Sunday, 5 November 2017 : Thirty-First Sunday of Ordinary Time (Homily and Scripture Reflections)

Liturgical Colour : Green

Dear brothers and sisters in Christ, on this Sunday all of us heard from the Scriptures contrasting between what we heard from the prophet Malachi in our first reading today and what we heard in the Gospel, speaking about a warning given from God through His prophet Malachi, about those who have not obeyed the Lord and misled His people, particularly the priests and elders, on whom had been granted the responsibilities of shepherding God’s people to the right path.

In the Gospel passage, we heard about the Lord Jesus Who spoke to the people about listening and obeying the Pharisees and the elders in their teachings. Jesus exhorted the people to listen to the Pharisees and the teachers of the Law in their teachings, but not to follow them in their actions, for those leaders did not practice what they had preached. And even though they sat on the chair of Judgement, but they misused their authorities to abuse the power entrusted to them.

In the Gospel, it was mentioned how the Pharisees and the teachers of the Law liked to boast about their faith by making lots of outward expressions of the faith, through public prayers and expositions of their faith life, by parading around in prayer garments with wide prayer tassels and shawls. Jesus our Lord criticised the behaviour of the Pharisees and the teachers of the Law because when they did all those, they did not do them for God or for His people, but for themselves.

This passage was often misused and misunderstood, especially by those who were against the Church and against God’s teachings. There were those who attacked and criticised the Church, for the riches and the greatness exhibited and shown in our churches, in our liturgical celebrations, in all the sacred vestments and vessels we used for the Holy Mass and many more. They criticised us by misunderstanding the purpose and intentions of these things, through which in fact the Church proclaims its faith in God.

Why is that so? That is because all that the Church has done, in using beautiful and appropriate vestments, precious materials for the sacred vessels and all the things used in the celebrations of the Holy Mass and Liturgy are designed to recreate Heaven itself on earth, to bring mankind, all the faithful people of God into the authentic experience of worship, so that they may be able to centre their focus and attention towards God.

In the first reading and the Gospel, the prophet Malachi and Our Lord Jesus criticised and warned all those who have misled the people by false teachings and by their personal ambitions, trying to supplant God with their personal desires and ambitions, ego and pride, even though outwardly they might appear to be pious and devoted to God. Thus, the Lord criticised the Pharisees and the teachers of the Law, because their prayers and all the external signs of their faith were ultimately directed to themselves, and not to God.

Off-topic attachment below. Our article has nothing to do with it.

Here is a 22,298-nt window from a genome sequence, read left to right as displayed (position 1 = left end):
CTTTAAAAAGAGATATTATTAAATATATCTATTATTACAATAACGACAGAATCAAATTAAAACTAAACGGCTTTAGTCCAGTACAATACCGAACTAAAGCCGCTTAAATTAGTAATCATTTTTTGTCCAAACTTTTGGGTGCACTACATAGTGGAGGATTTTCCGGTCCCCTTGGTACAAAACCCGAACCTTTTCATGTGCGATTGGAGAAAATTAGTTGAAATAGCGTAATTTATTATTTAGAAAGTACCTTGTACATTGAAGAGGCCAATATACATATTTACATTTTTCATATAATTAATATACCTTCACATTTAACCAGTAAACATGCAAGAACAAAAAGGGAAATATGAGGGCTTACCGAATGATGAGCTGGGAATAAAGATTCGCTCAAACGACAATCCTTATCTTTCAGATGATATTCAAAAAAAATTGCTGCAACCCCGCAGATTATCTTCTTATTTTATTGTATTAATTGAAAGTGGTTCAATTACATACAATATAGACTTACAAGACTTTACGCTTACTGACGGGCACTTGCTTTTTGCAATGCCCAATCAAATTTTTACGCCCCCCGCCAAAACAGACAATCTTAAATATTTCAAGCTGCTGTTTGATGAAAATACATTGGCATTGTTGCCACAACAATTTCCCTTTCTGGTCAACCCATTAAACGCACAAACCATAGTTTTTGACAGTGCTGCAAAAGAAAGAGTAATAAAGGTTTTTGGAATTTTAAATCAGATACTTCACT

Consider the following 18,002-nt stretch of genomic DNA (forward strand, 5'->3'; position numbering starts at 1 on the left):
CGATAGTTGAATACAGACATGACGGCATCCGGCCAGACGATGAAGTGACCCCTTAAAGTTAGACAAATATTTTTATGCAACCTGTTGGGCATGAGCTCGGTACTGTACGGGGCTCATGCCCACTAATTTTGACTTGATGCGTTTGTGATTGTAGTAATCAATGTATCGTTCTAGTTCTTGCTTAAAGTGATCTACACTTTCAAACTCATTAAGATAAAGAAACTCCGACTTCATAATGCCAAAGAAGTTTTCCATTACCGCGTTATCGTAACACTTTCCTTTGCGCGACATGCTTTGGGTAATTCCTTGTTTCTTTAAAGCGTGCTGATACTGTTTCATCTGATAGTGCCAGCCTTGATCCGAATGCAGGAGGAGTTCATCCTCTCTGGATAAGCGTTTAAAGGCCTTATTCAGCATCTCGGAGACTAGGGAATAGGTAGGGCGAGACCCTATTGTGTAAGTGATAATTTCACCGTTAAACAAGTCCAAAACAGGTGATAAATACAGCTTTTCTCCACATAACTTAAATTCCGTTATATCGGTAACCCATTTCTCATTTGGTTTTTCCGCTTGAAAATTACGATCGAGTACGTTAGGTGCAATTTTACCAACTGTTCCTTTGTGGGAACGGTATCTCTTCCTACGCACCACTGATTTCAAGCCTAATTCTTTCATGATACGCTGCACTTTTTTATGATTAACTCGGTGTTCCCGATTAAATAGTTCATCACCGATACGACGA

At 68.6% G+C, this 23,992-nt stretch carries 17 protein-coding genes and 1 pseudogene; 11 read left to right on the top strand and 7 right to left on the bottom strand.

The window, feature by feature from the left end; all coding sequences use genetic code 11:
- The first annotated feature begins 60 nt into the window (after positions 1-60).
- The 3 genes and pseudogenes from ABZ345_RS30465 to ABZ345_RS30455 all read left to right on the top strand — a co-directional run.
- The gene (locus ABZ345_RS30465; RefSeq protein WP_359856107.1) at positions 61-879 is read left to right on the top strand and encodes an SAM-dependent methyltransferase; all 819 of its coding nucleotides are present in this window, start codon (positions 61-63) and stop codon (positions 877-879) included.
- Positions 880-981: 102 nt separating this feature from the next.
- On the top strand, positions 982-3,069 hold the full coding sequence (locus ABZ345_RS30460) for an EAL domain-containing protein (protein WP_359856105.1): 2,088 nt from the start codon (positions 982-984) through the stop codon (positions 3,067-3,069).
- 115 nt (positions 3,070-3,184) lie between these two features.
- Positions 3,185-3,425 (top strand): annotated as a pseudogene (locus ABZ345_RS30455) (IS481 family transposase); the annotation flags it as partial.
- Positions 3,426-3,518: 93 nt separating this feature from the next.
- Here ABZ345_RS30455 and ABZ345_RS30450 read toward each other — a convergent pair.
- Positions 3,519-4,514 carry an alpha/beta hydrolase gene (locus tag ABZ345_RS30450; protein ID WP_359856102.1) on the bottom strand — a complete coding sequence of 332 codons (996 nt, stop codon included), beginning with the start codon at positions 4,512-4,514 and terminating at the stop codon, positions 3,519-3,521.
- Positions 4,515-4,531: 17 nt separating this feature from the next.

But in the case of our Church, the purpose of our use of sacred architecture, vestments and all the liturgical paraphernalia is completely different, and in fact, they are, as mentioned, designed to help all of us to focus on God. When the priest celebrates the Holy Mass, he has been ordained to be the very representation of Christ Himself, that in ‘persona Christi’ or in the person of Christ Himself, the priest enacts the same Sacrifice at Calvary on the Altar of God.

The vestments worn by the priests and the other ministers ought to be richly decorated with the symbols of the faith, not so as to glorify the person of the priest, but rather to emphasise the divine ministry to which he has been ordained for, to be the one through whom the Lord exercises His power, as the priest turns the bread and wine into the Real Presence of our God Himself, and therefore, bringing the Lord directly to His people in the Eucharist.

The sacred vessels, the ciborium and the chalice, as well as other sacred vessels, particularly the former two use precious materials for the very simple reason that because we believe that the Lord Himself is really present in the Eucharist, in the bread and wine transubstantiated or transformed completely in matter and nature to the Precious Body and Blood of Our Lord. If we believe that the Lord Himself is present, then, we mankind are just doing our very best to provide the most precious vessels to contain the Lord.

Thus, in fact, with proper instruction and understanding, of why we do certain things in our worship of God, we can even proclaim our faith and what we believe to others. On the other hand, when we end up focusing on the wrong things because of the abuses we often witness in many occasions, when the liturgy was not properly followed in the celebration of the Holy Mass, when the priests end up focusing the people not towards God but towards themselves, these are truly lamentable and regrettable.

And then again, in the Gospel today, the Lord Jesus spoke of the Pharisees and the teachers of the Law who enjoyed themselves being called ‘fathers’ or ‘leaders’ or ‘masters’, and criticised them for that. This is what has also been misused and misunderstood in what people had criticised about the Church, because we call our priests as fathers. Yet, we must understand it in the whole picture and the true intent of what Jesus told the people, lest we also misunderstand it.

We call our priests as fathers not because we idolise the person or because we find him greater than the Lord God, the Father of us all. As I have mentioned earlier, the priests have been called to a great vocation in life, as they gave it all, surrendering themselves completely to God, and they have been ordained to be the representative of Christ Our Lord Himself in the Holy Mass. Therefore, we call them fathers because we believe that they represent the Lord Himself, Our Father, in this world.